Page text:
Steroids and Bronchodilators
Some people with COPD who respond well to oral corticosteroids can be maintained on long-term inhaled steroids.
The use of these drugs is widespread, despite little evidence of efficacy in the treatment of COPD. Inhaled corticosteroids do not slow the decline in lung function. They do, however, decrease the frequency of exacerbations and improve disease-specific and health-related quality of life issues for some people with COPD.
Inhaled corticosteroids have fewer side effects than oral steroids, but they are less effective than oral steroids, even at high doses.
Beta2 Agonists - Bronchodilators
Inhaled beta2-agonist bronchodilators relax and open the breathing passages. They work rapidly, typically within minutes.
Beta2 agonists are primarily used to relieve symptoms of COPD. Inhaled beta2 agonists are the treatment of choice for acute exacerbations of COPD.
Several long-acting beta2 agonists (for example, formoterol, salmeterol [Advair Discus, Advair HFA, Serevent Diskus], indacaterol [Arcapta Neohaler], vilanterol [Anoro, Breo], arformoterol [Brovana], olodaterol [Striverdi, Stiolto]) are available. They may be useful if the patient frequently uses short-acting beta2-bronchodilators or if they experience symptoms at night. It is important to note that in patients with asthma, the FDA has issued a box warning on all long acting beta agonists of sudden cardiac death. This was based on data in one trial (the SMART trial) when these agents where taken alone. When used in combination with other medications, such as inhaled corticosteroids, these cardiac issues have not occurred.
Anticholinergic Agents - Bronchodilators
Maintenance treatment with aerosolized anticholinergic agents (for example, ipratropium [Combivent, DuoNeb, Atrovent HFA, tiotropium [Spiriva], aclidinium [Tudorza], umeclidinium [Incruse]) may be more effective than beta2 agonists for people with COPD, particularly in relieving shortness of breath.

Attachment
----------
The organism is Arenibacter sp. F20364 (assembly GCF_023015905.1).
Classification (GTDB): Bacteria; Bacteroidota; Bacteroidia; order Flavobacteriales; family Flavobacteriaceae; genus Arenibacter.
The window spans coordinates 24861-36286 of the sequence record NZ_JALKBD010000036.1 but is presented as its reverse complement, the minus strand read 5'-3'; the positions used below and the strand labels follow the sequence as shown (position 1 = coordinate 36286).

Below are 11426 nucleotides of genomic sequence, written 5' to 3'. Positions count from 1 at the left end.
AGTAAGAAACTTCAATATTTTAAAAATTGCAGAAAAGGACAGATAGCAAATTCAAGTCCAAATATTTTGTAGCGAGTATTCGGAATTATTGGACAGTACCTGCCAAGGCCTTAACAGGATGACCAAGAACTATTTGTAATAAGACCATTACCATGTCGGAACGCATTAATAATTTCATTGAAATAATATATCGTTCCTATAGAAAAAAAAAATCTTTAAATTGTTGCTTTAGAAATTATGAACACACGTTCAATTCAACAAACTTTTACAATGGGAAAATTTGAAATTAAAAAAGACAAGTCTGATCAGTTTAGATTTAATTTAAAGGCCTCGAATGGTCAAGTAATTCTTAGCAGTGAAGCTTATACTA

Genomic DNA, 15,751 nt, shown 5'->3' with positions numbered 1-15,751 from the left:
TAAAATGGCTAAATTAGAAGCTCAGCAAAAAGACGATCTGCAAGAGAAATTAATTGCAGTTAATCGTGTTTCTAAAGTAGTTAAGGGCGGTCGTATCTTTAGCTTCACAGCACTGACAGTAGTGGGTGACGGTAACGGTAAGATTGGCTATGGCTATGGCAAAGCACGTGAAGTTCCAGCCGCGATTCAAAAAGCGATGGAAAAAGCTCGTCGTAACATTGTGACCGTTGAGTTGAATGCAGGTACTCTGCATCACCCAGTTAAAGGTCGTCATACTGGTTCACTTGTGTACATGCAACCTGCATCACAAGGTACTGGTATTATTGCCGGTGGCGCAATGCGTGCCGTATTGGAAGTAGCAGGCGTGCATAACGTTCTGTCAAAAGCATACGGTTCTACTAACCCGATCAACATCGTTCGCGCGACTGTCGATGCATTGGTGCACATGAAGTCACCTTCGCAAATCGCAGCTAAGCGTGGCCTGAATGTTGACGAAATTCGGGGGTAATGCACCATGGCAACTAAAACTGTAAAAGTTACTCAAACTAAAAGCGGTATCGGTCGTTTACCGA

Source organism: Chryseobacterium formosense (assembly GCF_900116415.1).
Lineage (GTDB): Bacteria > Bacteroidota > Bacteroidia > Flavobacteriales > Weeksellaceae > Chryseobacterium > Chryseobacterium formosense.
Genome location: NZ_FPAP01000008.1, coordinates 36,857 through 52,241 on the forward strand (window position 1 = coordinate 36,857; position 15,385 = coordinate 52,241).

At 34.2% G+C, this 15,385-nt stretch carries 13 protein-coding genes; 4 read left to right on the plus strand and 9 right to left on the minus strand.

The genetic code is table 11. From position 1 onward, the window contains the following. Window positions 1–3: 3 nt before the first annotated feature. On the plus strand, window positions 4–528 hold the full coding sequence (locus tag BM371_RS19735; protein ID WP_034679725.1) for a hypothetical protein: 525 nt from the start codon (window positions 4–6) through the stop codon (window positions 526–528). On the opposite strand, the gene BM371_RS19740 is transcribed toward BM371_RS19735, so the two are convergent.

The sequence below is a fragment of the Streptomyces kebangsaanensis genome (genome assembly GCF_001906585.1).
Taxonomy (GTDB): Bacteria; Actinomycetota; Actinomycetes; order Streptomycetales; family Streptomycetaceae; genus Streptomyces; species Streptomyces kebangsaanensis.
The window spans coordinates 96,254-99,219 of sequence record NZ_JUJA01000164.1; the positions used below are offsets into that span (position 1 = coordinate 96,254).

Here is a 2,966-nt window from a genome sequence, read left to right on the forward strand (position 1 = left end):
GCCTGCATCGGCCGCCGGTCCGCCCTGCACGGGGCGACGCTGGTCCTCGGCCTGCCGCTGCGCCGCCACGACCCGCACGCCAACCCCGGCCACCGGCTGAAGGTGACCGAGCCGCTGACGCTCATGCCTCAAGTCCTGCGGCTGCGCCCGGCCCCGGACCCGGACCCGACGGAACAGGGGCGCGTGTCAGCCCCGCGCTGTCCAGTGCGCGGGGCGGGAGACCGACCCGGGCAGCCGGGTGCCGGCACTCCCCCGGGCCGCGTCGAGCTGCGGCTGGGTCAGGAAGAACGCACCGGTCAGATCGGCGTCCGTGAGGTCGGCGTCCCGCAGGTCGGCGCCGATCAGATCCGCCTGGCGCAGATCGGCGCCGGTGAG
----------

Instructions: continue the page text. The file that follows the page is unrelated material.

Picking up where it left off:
Ipratropium bromide opens the breathing passages and has minimal side effects.
Anticholinergics also dilate airways but through a different receptor than the beta2 agonists. It is administered by a nebulizer, powder, or metered-dose inhaler. The frequency depends on the agent being used. Beta2 agonists can be added as needed. Now combination inhalers are also available, (umeclidinium/vilanterol [Anoro Ellipta] and tiotropium/olodaterol [Stiolto]).
People undergoing exacerbations of COPD respond well to inhaled beta2-agonists and anticholinergic aerosols.
Several options are now available combining steroids and long acting bronchodilators. Several brand names are useful in the treatment of COPD (for example, fluticasone and salmeterol [Advair], budesonide and formoterol inhalation [Symbicort], formoterol and mometasone [Dulera]) with newer agents requiring only once a day dosing (Breo Ellipta).
Methylxanthines, such as theophylline (Elixophyllin, Theo-24, TheoCap, Theochron, Theo-Time, Uniphyl), are a group of medications chemically related to caffeine. They work in COPD by opening the breathing passages. In addition, methylxanthines reduce inflammation, improve respiratory muscle function, and stimulate the brain respiratory center.
Adding theophylline to the combination of bronchodilators can be beneficial, although the response to theophylline may vary among people with COPD. Their use has decreased over the last decade because of the risks of unwanted side effects. Side effects include anxiety, tremors, insomnia, nausea, cardiac arrhythmias, and seizures.